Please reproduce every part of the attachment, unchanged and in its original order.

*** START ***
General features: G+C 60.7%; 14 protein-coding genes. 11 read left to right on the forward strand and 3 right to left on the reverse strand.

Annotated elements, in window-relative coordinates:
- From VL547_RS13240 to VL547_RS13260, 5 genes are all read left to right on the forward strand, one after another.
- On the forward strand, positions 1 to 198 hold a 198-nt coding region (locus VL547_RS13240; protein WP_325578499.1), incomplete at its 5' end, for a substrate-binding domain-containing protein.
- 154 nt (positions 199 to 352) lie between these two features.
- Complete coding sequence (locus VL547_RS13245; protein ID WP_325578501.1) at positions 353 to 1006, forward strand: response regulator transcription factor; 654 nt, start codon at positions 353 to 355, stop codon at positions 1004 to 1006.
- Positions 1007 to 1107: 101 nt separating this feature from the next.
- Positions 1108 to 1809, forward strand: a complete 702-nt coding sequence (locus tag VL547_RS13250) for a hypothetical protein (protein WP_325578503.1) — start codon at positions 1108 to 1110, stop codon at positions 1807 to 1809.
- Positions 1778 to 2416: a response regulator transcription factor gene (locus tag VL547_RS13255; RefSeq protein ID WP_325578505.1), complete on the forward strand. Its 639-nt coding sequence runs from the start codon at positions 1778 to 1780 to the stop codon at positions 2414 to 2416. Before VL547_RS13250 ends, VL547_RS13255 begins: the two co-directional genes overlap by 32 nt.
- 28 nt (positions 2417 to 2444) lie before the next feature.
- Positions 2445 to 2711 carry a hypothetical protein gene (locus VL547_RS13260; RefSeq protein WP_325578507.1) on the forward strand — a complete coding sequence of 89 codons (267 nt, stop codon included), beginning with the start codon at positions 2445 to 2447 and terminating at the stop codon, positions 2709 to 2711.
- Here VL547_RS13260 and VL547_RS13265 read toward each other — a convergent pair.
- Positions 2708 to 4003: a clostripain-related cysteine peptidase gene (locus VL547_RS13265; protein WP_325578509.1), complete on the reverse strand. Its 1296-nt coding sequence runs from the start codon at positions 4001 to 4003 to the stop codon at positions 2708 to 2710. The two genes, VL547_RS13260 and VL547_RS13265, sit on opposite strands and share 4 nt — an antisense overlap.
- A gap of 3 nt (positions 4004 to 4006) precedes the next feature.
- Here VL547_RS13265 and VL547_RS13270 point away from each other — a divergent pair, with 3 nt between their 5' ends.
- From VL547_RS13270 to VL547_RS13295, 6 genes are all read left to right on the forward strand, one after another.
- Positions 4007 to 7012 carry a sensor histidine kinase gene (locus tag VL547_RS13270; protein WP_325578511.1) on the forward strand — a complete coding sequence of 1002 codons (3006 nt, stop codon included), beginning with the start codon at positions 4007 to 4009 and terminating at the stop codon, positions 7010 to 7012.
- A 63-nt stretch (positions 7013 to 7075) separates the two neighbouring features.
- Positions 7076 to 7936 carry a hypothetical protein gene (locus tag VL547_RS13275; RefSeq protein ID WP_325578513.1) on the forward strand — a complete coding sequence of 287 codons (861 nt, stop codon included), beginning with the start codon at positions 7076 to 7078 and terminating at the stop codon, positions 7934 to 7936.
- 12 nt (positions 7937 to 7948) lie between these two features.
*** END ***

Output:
General features: G+C 60.7%; 14 protein-coding genes. 11 read left to right on the forward strand and 3 right to left on the reverse strand.

Annotated elements, in window-relative coordinates:
- From VL547_RS13240 to VL547_RS13260, 5 genes are all read left to right on the forward strand, one after another.
- On the forward strand, positions 1 to 198 hold a 198-nt coding region (locus VL547_RS13240; protein WP_325578499.1), incomplete at its 5' end, for a substrate-binding domain-containing protein.
- 154 nt (positions 199 to 352) lie between these two features.
- Complete coding sequence (locus VL547_RS13245; protein ID WP_325578501.1) at positions 353 to 1006, forward strand: response regulator transcription factor; 654 nt, start codon at positions 353 to 355, stop codon at positions 1004 to 1006.
- Positions 1007 to 1107: 101 nt separating this feature from the next.
- Positions 1108 to 1809, forward strand: a complete 702-nt coding sequence (locus tag VL547_RS13250) for a hypothetical protein (protein WP_325578503.1) — start codon at positions 1108 to 1110, stop codon at positions 1807 to 1809.
- Positions 1778 to 2416: a response regulator transcription factor gene (locus tag VL547_RS13255; RefSeq protein ID WP_325578505.1), complete on the forward strand. Its 639-nt coding sequence runs from the start codon at positions 1778 to 1780 to the stop codon at positions 2414 to 2416. Before VL547_RS13250 ends, VL547_RS13255 begins: the two co-directional genes overlap by 32 nt.
- 28 nt (positions 2417 to 2444) lie before the next feature.
- Positions 2445 to 2711 carry a hypothetical protein gene (locus VL547_RS13260; RefSeq protein WP_325578507.1) on the forward strand — a complete coding sequence of 89 codons (267 nt, stop codon included), beginning with the start codon at positions 2445 to 2447 and terminating at the stop codon, positions 2709 to 2711.
- Here VL547_RS13260 and VL547_RS13265 read toward each other — a convergent pair.
- Positions 2708 to 4003: a clostripain-related cysteine peptidase gene (locus VL547_RS13265; protein WP_325578509.1), complete on the reverse strand. Its 1296-nt coding sequence runs from the start codon at positions 4001 to 4003 to the stop codon at positions 2708 to 2710. The two genes, VL547_RS13260 and VL547_RS13265, sit on opposite strands and share 4 nt — an antisense overlap.
- A gap of 3 nt (positions 4004 to 4006) precedes the next feature.
- Here VL547_RS13265 and VL547_RS13270 point away from each other — a divergent pair, with 3 nt between their 5' ends.
- From VL547_RS13270 to VL547_RS13295, 6 genes are all read left to right on the forward strand, one after another.
- Positions 4007 to 7012 carry a sensor histidine kinase gene (locus tag VL547_RS13270; protein WP_325578511.1) on the forward strand — a complete coding sequence of 1002 codons (3006 nt, stop codon included), beginning with the start codon at positions 4007 to 4009 and terminating at the stop codon, positions 7010 to 7012.
- A 63-nt stretch (positions 7013 to 7075) separates the two neighbouring features.
- Positions 7076 to 7936 carry a hypothetical protein gene (locus tag VL547_RS13275; RefSeq protein ID WP_325578513.1) on the forward strand — a complete coding sequence of 287 codons (861 nt, stop codon included), beginning with the start codon at positions 7076 to 7078 and terminating at the stop codon, positions 7934 to 7936.
- 12 nt (positions 7937 to 7948) lie between these two features.